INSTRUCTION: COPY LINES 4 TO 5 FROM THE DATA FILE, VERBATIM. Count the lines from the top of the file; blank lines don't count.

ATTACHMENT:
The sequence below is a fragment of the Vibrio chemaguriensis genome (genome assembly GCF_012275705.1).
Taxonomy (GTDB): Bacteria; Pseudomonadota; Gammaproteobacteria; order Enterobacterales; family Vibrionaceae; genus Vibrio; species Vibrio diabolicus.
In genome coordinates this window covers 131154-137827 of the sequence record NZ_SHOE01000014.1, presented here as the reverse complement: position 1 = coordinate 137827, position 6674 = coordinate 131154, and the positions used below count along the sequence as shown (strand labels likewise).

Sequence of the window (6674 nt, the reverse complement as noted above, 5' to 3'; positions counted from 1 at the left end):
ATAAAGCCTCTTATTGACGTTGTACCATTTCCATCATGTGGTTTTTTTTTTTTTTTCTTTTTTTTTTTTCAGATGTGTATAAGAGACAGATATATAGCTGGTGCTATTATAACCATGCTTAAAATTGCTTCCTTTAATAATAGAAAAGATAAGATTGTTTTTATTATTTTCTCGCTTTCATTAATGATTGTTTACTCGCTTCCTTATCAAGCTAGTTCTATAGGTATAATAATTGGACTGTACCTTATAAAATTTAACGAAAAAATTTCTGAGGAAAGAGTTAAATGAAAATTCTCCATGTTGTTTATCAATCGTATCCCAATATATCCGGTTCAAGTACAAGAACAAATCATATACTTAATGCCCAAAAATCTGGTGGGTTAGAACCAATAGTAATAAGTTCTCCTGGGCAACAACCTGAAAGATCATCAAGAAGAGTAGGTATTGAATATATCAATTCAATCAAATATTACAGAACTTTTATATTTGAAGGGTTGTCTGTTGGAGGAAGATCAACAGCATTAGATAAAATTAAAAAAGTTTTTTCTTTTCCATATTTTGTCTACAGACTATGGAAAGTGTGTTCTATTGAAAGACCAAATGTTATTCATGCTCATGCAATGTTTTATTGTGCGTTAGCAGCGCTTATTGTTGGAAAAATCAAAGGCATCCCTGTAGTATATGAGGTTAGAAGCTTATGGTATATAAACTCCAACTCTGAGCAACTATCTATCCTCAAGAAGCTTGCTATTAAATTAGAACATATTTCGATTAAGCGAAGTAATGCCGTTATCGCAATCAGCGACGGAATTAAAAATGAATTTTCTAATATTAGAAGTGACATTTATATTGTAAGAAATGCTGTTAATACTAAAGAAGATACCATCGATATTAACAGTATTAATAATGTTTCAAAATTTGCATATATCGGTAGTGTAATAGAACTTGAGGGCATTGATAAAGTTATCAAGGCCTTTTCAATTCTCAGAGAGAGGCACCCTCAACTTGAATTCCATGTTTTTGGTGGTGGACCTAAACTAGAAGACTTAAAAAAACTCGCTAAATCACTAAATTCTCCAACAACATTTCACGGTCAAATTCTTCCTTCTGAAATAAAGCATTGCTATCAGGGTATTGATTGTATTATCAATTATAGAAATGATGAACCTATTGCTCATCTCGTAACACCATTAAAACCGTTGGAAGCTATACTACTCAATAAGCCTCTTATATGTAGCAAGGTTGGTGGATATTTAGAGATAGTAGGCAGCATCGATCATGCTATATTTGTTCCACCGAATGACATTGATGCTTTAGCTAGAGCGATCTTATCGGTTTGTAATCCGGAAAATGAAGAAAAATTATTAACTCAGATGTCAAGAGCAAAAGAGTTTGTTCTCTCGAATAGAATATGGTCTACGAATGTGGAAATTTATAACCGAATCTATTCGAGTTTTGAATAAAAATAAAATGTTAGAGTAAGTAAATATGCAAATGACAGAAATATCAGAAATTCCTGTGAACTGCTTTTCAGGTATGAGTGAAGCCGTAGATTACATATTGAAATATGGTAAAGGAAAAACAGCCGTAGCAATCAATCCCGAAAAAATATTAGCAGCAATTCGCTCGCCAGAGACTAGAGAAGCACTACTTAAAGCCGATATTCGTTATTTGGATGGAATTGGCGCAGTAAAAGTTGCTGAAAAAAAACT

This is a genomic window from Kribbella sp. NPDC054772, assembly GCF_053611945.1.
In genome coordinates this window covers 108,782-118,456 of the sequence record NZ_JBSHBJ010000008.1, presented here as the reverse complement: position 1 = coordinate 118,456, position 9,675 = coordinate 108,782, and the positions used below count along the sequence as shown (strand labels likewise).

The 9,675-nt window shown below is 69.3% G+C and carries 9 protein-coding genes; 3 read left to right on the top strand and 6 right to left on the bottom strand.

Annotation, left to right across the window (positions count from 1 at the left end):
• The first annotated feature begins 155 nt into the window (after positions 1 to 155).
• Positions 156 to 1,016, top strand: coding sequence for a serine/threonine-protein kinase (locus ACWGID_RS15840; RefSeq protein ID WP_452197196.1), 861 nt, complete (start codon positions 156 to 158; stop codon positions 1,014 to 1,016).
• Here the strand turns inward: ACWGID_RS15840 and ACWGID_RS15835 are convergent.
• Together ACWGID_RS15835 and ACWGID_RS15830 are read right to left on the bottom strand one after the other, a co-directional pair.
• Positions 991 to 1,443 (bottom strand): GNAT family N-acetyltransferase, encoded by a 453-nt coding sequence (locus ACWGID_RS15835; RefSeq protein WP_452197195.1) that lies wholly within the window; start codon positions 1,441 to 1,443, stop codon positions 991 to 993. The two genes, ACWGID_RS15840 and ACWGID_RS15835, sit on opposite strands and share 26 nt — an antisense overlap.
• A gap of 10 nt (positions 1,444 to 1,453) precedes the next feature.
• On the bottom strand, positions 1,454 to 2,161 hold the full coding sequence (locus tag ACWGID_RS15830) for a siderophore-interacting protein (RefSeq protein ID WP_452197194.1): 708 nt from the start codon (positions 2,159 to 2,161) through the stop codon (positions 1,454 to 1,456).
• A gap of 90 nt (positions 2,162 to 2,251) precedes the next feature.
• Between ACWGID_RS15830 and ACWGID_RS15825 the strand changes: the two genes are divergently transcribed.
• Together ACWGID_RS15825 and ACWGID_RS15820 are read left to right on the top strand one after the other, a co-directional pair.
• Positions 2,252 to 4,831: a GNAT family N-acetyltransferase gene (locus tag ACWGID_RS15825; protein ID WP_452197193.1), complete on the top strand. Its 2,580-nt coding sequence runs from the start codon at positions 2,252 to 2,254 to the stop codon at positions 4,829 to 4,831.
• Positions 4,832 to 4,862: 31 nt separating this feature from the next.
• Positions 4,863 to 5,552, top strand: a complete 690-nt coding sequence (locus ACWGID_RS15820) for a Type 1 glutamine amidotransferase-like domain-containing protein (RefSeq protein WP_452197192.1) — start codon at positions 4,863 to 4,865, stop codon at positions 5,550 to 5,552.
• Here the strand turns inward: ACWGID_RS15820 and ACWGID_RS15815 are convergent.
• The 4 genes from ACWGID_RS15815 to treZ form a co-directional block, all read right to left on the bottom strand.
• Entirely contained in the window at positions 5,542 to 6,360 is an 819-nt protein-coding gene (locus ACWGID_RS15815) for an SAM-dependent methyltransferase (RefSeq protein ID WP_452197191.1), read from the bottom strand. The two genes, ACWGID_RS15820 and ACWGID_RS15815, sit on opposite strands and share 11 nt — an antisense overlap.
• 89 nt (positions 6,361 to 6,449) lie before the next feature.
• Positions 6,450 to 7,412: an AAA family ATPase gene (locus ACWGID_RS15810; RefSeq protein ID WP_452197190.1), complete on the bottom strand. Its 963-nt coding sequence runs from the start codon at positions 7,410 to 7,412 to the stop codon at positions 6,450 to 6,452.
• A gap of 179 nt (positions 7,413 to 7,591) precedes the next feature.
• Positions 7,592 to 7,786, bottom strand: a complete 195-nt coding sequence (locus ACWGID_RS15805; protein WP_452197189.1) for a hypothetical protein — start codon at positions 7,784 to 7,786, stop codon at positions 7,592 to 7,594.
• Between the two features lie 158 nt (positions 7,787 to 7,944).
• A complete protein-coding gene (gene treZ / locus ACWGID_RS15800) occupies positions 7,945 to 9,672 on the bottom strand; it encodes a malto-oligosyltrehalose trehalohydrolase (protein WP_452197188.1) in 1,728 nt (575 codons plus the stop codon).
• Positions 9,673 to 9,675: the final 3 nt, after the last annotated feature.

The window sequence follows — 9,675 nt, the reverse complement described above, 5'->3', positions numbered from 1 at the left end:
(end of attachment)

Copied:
Sequence of the window (6674 nt, the reverse complement as noted above, 5' to 3'; positions counted from 1 at the left end):
ATAAAGCCTCTTATTGACGTTGTACCATTTCCATCATGTGGTTTTTTTTTTTTTTTCTTTTTTTTTTTTCAGATGTGTATAAGAGACAGATATATAGCTGGTGCTATTATAACCATGCTTAAAATTGCTTCCTTTAATAATAGAAAAGATAAGATTGTTTTTATTATTTTCTCGCTTTCATTAATGATTGTTTACTCGCTTCCTTATCAAGCTAGTTCTATAGGTATAATAATTGGACTGTACCTTATAAAATTTAACGAAAAAATTTCTGAGGAAAGAGTTAAATGAAAATTCTCCATGTTGTTTATCAATCGTATCCCAATATATCCGGTTCAAGTACAAGAACAAATCATATACTTAATGCCCAAAAATCTGGTGGGTTAGAACCAATAGTAATAAGTTCTCCTGGGCAACAACCTGAAAGATCATCAAGAAGAGTAGGTATTGAATATATCAATTCAATCAAATATTACAGAACTTTTATATTTGAAGGGTTGTCTGTTGGAGGAAGATCAACAGCATTAGATAAAATTAAAAAAGTTTTTTCTTTTCCATATTTTGTCTACAGACTATGGAAAGTGTGTTCTATTGAAAGACCAAATGTTATTCATGCTCATGCAATGTTTTATTGTGCGTTAGCAGCGCTTATTGTTGGAAAAATCAAAGGCATCCCTGTAGTATATGAGGTTAGAAGCTTATGGTATATAAACTCCAACTCTGAGCAACTATCTATCCTCAAGAAGCTTGCTATTAAATTAGAACATATTTCGATTAAGCGAAGTAATGCCGTTATCGCAATCAGCGACGGAATTAAAAATGAATTTTCTAATATTAGAAGTGACATTTATATTGTAAGAAATGCTGTTAATACTAAAGAAGATACCATCGATATTAACAGTATTAATAATGTTTCAAAATTTGCATATATCGGTAGTGTAATAGAACTTGAGGGCATTGATAAAGTTATCAAGGCCTTTTCAATTCTCAGAGAGAGGCACCCTCAACTTGAATTCCATGTTTTTGGTGGTGGACCTAAACTAGAAGACTTAAAAAAACTCGCTAAATCACTAAATTCTCCAACAACATTTCACGGTCAAATTCTTCCTTCTGAAATAAAGCATTGCTATCAGGGTATTGATTGTATTATCAATTATAGAAATGATGAACCTATTGCTCATCTCGTAACACCATTAAAACCGTTGGAAGCTATACTACTCAATAAGCCTCTTATATGTAGCAAGGTTGGTGGATATTTAGAGATAGTAGGCAGCATCGATCATGCTATATTTGTTCCACCGAATGACATTGATGCTTTAGCTAGAGCGATCTTATCGGTTTGTAATCCGGAAAATGAAGAAAAATTATTAACTCAGATGTCAAGAGCAAAAGAGTTTGTTCTCTCGAATAGAATATGGTCTACGAATGTGGAAATTTATAACCGAATCTATTCGAGTTTTGAATAAAAATAAAATGTTAGAGTAAGTAAATATGCAAATGACAGAAATATCAGAAATTCCTGTGAACTGCTTTTCAGGTATGAGTGAAGCCGTAGATTACATATTGAAATATGGTAAAGGAAAAACAGCCGTAGCAATCAATCCCGAAAAAATATTAGCAGCAATTCGCTCGCCAGAGACTAGAGAAGCACTACTTAAAGCCGATATTCGTTATTTGGATGGAATTGGCGCAGTAAAAGTTGCTGAAAAAAAACT